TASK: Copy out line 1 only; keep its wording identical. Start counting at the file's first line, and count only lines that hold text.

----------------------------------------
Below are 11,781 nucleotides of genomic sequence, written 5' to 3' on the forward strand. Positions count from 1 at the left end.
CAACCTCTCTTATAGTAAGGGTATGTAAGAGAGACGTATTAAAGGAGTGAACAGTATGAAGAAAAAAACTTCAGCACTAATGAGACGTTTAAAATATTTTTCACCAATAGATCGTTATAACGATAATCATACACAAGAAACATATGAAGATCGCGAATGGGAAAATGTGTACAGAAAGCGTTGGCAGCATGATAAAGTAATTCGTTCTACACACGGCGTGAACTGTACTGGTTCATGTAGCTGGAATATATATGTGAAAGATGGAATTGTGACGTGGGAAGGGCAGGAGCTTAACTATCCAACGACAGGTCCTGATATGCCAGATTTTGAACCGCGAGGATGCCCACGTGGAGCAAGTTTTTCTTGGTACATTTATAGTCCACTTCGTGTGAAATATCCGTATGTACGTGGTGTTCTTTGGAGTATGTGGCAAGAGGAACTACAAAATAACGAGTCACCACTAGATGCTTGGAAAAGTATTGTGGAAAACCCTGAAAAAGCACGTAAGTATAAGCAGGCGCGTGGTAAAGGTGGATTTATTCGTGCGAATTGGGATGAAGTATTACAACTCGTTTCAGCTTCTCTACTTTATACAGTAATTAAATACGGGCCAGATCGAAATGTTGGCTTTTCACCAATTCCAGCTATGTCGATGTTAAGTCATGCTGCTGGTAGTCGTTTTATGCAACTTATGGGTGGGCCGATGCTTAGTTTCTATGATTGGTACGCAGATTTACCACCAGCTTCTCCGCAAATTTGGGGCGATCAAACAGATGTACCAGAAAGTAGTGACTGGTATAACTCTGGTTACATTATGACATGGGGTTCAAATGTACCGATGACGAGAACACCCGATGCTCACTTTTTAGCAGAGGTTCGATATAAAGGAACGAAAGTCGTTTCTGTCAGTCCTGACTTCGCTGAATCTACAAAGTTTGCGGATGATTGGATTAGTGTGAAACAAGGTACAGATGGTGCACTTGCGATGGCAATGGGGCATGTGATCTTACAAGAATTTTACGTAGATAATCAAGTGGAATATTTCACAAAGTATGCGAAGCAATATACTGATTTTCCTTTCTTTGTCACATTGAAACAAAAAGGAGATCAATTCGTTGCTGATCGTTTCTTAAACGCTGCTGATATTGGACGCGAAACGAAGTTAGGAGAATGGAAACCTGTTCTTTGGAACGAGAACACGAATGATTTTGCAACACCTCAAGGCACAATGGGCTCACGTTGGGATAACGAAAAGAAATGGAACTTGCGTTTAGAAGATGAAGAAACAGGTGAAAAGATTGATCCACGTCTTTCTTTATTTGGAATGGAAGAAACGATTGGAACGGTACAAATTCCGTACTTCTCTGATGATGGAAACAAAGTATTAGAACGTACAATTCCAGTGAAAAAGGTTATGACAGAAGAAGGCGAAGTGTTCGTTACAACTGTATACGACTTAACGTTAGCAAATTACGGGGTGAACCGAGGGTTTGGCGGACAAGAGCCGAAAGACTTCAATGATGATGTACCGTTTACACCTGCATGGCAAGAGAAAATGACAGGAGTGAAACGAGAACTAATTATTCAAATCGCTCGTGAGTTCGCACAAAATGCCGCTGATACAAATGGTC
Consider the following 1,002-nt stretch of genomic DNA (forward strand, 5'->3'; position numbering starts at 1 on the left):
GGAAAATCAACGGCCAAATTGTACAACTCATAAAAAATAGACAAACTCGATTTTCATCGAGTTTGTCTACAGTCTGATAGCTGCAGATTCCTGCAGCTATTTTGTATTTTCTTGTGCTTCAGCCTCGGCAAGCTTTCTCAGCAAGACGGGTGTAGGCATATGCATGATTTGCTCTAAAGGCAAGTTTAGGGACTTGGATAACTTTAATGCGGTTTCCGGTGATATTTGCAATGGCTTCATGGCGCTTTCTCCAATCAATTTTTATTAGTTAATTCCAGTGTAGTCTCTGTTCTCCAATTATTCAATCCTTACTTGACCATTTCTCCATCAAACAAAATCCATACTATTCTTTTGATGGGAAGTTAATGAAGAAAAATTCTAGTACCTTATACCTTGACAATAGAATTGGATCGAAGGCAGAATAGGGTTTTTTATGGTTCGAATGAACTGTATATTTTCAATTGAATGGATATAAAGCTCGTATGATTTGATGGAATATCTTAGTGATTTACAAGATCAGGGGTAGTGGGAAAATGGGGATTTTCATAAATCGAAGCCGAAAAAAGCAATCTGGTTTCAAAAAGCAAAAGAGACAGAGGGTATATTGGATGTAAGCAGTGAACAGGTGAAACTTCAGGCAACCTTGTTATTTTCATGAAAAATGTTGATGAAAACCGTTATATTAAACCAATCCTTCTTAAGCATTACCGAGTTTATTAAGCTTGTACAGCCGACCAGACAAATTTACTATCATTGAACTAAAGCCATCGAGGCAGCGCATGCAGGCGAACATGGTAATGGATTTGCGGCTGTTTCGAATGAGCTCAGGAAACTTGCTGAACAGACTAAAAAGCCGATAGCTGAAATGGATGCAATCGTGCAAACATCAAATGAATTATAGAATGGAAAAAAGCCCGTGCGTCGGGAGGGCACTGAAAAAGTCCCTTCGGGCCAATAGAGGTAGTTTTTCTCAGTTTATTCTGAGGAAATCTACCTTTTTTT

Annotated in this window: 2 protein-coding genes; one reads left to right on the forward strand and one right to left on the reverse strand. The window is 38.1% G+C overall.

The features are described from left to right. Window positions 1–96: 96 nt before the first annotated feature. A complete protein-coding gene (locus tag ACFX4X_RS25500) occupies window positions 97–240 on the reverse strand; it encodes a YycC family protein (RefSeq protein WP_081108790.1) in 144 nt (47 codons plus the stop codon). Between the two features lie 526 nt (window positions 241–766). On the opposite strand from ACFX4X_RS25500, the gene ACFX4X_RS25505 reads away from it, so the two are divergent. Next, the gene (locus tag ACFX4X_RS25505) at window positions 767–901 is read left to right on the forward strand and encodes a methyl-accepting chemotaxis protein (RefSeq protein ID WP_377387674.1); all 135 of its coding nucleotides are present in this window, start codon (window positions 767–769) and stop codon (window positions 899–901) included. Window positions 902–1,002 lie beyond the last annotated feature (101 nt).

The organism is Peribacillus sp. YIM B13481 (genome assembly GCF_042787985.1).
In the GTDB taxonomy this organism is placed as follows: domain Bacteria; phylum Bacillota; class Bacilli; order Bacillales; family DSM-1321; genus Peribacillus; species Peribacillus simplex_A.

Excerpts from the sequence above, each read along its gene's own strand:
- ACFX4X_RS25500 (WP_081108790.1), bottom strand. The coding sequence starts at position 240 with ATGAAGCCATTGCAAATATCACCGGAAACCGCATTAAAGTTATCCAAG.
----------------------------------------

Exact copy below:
Below are 11,781 nucleotides of genomic sequence, written 5' to 3' on the forward strand. Positions count from 1 at the left end.